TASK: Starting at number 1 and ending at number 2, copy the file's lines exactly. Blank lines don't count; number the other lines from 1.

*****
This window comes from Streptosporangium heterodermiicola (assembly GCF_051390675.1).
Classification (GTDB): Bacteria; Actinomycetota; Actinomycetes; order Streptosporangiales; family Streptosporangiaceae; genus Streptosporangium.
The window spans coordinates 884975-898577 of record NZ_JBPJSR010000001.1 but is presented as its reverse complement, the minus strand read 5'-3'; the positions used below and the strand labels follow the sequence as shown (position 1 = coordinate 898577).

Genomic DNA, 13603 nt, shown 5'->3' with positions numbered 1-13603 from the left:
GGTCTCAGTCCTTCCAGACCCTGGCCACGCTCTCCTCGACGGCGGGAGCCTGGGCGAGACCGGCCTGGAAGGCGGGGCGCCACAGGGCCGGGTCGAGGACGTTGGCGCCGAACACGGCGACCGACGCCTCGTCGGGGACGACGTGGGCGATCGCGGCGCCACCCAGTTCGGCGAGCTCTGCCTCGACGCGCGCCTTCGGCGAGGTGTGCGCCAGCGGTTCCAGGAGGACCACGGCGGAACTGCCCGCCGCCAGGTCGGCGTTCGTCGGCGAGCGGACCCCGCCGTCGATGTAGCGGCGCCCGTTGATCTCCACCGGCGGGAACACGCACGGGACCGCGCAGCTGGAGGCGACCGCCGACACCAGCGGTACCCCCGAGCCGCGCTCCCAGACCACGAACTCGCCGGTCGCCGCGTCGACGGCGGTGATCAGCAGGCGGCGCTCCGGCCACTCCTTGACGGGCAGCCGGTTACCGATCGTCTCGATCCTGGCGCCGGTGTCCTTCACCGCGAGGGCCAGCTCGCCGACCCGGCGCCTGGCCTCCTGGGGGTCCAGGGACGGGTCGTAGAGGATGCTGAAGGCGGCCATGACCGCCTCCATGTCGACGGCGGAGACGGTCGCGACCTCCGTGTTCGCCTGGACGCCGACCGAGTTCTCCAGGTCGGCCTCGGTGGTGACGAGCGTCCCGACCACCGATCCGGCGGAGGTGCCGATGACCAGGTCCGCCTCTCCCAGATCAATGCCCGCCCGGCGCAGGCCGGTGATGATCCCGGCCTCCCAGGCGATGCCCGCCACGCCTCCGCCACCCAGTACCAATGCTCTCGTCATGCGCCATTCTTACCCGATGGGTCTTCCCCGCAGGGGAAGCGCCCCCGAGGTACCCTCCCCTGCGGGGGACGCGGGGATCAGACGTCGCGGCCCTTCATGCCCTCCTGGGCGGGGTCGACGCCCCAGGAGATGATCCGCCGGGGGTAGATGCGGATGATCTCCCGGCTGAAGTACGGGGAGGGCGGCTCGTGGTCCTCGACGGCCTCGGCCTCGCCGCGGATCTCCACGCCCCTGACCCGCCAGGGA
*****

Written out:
This window comes from Streptosporangium heterodermiicola (assembly GCF_051390675.1).
Classification (GTDB): Bacteria; Actinomycetota; Actinomycetes; order Streptosporangiales; family Streptosporangiaceae; genus Streptosporangium.